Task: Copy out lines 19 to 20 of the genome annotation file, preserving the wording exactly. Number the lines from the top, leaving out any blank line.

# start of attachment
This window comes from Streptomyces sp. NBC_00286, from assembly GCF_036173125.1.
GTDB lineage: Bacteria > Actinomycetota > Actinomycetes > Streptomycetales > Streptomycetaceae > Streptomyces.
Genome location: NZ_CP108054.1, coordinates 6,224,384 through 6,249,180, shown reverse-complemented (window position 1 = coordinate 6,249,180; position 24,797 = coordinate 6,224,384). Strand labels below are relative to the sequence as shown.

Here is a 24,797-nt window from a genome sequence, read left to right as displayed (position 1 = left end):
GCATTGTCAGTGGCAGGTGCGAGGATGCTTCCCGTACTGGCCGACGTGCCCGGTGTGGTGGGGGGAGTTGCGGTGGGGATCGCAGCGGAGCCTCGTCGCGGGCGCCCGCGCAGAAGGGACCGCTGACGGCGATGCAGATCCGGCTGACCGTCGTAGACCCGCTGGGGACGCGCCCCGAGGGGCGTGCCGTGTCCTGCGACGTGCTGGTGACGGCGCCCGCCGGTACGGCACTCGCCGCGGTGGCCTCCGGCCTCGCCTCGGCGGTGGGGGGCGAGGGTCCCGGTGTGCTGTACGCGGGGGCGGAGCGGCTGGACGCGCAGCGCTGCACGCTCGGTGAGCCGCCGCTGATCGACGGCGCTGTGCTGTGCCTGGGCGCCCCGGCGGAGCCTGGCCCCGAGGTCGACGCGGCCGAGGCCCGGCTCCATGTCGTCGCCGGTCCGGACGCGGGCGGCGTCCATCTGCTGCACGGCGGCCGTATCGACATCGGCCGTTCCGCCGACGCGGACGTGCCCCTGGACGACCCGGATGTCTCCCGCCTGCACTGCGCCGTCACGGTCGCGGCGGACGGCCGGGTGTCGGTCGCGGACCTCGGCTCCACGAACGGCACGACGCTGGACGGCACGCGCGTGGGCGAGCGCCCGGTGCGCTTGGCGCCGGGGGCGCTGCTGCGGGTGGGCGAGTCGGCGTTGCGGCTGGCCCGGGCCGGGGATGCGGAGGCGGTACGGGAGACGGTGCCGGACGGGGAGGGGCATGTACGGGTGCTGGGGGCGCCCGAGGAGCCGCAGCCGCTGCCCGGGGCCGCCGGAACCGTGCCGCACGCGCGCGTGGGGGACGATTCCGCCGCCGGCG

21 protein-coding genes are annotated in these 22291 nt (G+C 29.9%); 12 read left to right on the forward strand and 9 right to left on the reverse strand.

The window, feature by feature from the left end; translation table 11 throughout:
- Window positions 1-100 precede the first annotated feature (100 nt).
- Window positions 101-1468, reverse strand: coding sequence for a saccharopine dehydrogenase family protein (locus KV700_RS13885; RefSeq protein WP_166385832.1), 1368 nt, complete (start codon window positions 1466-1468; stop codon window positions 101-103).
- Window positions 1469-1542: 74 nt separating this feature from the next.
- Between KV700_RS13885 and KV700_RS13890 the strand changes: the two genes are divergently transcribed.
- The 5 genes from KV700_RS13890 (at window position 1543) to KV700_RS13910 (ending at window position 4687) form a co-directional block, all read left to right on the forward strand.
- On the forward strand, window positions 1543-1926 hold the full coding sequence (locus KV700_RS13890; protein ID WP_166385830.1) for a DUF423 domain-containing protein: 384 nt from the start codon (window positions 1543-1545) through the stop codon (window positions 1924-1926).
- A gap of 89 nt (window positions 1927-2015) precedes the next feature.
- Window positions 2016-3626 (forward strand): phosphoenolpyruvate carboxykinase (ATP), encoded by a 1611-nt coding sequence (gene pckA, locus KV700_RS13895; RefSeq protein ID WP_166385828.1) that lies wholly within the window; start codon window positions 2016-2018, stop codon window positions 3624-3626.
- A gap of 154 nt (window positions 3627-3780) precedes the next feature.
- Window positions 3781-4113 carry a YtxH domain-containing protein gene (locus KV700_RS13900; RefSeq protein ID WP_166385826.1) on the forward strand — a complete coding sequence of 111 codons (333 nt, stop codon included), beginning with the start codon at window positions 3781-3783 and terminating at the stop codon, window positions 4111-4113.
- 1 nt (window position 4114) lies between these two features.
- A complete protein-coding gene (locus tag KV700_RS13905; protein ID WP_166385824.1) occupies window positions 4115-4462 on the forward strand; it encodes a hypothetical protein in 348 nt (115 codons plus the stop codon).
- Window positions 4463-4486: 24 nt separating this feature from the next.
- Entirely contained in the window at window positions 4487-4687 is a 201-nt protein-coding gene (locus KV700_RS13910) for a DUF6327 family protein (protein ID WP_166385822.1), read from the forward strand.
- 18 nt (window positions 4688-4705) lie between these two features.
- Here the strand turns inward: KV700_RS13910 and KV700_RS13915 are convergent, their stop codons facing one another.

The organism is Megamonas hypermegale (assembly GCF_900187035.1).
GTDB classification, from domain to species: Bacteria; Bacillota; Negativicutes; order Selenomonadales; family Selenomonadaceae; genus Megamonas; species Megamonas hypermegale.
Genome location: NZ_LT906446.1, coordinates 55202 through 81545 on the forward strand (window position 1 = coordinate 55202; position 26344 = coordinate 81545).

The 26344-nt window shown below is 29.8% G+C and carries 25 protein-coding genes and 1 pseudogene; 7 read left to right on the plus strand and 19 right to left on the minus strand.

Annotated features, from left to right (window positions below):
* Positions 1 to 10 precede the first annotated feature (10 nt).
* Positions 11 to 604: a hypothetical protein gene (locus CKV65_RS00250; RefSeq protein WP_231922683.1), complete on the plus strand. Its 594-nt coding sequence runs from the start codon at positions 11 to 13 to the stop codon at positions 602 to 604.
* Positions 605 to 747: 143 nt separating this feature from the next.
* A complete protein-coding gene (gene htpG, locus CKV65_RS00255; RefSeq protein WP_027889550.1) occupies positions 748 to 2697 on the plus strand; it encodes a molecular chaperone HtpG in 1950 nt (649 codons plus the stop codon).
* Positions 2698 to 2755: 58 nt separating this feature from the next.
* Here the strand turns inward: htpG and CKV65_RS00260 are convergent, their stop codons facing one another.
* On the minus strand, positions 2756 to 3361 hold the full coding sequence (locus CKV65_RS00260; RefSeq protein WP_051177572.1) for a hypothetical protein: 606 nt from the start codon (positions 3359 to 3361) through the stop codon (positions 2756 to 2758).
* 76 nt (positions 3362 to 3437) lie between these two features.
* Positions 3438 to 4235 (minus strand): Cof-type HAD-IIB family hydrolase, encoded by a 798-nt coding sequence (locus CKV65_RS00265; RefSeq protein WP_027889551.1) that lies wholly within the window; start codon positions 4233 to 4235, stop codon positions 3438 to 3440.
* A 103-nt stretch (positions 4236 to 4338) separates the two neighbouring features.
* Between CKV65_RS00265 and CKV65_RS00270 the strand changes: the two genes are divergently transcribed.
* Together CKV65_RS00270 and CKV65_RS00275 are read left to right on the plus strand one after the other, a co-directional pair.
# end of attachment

- A complete protein-coding gene (locus tag KV700_RS13905; protein ID WP_166385824.1) occupies window positions 4115-4462 on the forward strand; it encodes a hypothetical protein in 348 nt (115 codons plus the stop codon).
- Window positions 4463-4486: 24 nt separating this feature from the next.